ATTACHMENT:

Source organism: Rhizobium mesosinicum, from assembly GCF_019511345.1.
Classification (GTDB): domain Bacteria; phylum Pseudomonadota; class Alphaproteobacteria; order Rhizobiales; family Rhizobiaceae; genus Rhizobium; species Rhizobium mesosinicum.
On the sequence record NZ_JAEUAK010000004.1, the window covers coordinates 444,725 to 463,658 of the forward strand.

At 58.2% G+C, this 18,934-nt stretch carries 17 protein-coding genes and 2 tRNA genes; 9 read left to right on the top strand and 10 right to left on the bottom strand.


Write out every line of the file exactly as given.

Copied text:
Source organism: Rhizobium mesosinicum, from assembly GCF_019511345.1.
Classification (GTDB): domain Bacteria; phylum Pseudomonadota; class Alphaproteobacteria; order Rhizobiales; family Rhizobiaceae; genus Rhizobium; species Rhizobium mesosinicum.
On the sequence record NZ_JAEUAK010000004.1, the window covers coordinates 444,725 to 463,658 of the forward strand.

At 58.2% G+C, this 18,934-nt stretch carries 17 protein-coding genes and 2 tRNA genes; 9 read left to right on the top strand and 10 right to left on the bottom strand.